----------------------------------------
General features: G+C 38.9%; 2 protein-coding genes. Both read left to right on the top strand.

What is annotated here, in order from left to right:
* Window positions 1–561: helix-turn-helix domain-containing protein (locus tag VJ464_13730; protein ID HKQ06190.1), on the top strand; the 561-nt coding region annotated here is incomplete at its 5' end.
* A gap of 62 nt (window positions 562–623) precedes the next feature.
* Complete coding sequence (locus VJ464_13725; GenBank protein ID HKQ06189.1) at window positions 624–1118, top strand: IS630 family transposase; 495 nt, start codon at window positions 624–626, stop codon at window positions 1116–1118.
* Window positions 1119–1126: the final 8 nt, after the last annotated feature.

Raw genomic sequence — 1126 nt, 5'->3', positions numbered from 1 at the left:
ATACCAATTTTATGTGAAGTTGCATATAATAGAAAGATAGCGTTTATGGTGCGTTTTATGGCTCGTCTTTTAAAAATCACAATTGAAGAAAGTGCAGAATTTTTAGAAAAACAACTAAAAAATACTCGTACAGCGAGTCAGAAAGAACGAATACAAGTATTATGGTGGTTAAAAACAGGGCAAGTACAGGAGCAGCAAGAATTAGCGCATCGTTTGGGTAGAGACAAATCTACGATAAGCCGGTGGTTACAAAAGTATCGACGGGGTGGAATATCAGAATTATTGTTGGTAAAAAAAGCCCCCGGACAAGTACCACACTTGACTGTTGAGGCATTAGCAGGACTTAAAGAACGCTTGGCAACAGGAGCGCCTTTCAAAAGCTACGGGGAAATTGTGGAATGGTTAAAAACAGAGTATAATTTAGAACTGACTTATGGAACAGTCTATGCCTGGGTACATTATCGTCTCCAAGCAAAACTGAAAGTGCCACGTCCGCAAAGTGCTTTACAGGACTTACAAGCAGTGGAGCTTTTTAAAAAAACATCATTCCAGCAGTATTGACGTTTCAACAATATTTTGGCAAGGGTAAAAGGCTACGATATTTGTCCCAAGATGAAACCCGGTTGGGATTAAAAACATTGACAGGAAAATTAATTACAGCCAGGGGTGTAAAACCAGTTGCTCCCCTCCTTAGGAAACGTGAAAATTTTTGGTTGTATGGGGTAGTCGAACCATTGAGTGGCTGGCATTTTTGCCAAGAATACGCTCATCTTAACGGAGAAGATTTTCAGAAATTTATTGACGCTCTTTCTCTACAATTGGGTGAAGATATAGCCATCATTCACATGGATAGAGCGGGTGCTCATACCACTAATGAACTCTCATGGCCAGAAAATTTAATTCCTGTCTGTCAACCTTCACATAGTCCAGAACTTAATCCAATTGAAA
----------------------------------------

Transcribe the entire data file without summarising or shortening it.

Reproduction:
General features: G+C 38.9%; 2 protein-coding genes. Both read left to right on the top strand.

What is annotated here, in order from left to right:
* Window positions 1–561: helix-turn-helix domain-containing protein (locus tag VJ464_13730; protein ID HKQ06190.1), on the top strand; the 561-nt coding region annotated here is incomplete at its 5' end.
* A gap of 62 nt (window positions 562–623) precedes the next feature.
* Complete coding sequence (locus VJ464_13725; GenBank protein ID HKQ06189.1) at window positions 624–1118, top strand: IS630 family transposase; 495 nt, start codon at window positions 624–626, stop codon at window positions 1116–1118.
* Window positions 1119–1126: the final 8 nt, after the last annotated feature.

Raw genomic sequence — 1126 nt, 5'->3', positions numbered from 1 at the left:
ATACCAATTTTATGTGAAGTTGCATATAATAGAAAGATAGCGTTTATGGTGCGTTTTATGGCTCGTCTTTTAAAAATCACAATTGAAGAAAGTGCAGAATTTTTAGAAAAACAACTAAAAAATACTCGTACAGCGAGTCAGAAAGAACGAATACAAGTATTATGGTGGTTAAAAACAGGGCAAGTACAGGAGCAGCAAGAATTAGCGCATCGTTTGGGTAGAGACAAATCTACGATAAGCCGGTGGTTACAAAAGTATCGACGGGGTGGAATATCAGAATTATTGTTGGTAAAAAAAGCCCCCGGACAAGTACCACACTTGACTGTTGAGGCATTAGCAGGACTTAAAGAACGCTTGGCAACAGGAGCGCCTTTCAAAAGCTACGGGGAAATTGTGGAATGGTTAAAAACAGAGTATAATTTAGAACTGACTTATGGAACAGTCTATGCCTGGGTACATTATCGTCTCCAAGCAAAACTGAAAGTGCCACGTCCGCAAAGTGCTTTACAGGACTTACAAGCAGTGGAGCTTTTTAAAAAAACATCATTCCAGCAGTATTGACGTTTCAACAATATTTTGGCAAGGGTAAAAGGCTACGATATTTGTCCCAAGATGAAACCCGGTTGGGATTAAAAACATTGACAGGAAAATTAATTACAGCCAGGGGTGTAAAACCAGTTGCTCCCCTCCTTAGGAAACGTGAAAATTTTTGGTTGTATGGGGTAGTCGAACCATTGAGTGGCTGGCATTTTTGCCAAGAATACGCTCATCTTAACGGAGAAGATTTTCAGAAATTTATTGACGCTCTTTCTCTACAATTGGGTGAAGATATAGCCATCATTCACATGGATAGAGCGGGTGCTCATACCACTAATGAACTCTCATGGCCAGAAAATTTAATTCCTGTCTGTCAACCTTCACATAGTCCAGAACTTAATCCAATTGAAA